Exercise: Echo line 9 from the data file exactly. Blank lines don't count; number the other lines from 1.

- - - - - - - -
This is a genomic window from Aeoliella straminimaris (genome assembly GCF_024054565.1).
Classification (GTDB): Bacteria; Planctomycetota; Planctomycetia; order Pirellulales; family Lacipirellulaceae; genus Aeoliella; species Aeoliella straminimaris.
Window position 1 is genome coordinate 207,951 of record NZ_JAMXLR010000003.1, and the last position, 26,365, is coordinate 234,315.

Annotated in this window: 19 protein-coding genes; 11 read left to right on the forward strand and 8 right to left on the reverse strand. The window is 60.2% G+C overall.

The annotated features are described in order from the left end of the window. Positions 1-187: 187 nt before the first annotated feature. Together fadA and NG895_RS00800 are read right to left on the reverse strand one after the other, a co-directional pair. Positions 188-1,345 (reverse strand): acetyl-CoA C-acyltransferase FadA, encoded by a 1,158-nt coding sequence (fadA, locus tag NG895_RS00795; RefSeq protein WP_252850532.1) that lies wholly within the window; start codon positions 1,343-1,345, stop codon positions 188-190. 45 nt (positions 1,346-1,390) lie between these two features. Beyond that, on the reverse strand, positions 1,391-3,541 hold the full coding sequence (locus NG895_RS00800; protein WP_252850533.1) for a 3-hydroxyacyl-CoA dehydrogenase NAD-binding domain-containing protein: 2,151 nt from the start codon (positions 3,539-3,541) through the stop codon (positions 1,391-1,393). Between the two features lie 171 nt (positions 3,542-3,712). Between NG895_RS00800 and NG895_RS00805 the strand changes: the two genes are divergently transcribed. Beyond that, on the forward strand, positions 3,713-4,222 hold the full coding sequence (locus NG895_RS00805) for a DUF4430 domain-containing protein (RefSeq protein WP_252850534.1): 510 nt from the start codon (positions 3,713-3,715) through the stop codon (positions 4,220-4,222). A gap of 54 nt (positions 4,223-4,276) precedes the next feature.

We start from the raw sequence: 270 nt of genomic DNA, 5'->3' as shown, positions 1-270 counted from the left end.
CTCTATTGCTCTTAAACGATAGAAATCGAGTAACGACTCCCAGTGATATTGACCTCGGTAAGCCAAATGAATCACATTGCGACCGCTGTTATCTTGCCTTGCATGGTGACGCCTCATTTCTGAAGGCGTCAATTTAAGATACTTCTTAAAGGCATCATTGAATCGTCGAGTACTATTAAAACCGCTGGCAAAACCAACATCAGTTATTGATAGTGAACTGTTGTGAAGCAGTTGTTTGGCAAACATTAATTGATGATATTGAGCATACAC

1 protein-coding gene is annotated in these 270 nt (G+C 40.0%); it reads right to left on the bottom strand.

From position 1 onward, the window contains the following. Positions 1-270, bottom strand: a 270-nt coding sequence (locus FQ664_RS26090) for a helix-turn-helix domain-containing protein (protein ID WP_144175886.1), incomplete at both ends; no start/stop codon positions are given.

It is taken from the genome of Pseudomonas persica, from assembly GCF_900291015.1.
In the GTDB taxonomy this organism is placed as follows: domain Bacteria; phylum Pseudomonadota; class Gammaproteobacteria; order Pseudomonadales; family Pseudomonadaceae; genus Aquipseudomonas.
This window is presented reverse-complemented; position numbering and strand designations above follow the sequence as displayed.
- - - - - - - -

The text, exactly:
From position 1 onward, the window contains the following. Positions 1-270, bottom strand: a 270-nt coding sequence (locus FQ664_RS26090) for a helix-turn-helix domain-containing protein (protein ID WP_144175886.1), incomplete at both ends; no start/stop codon positions are given.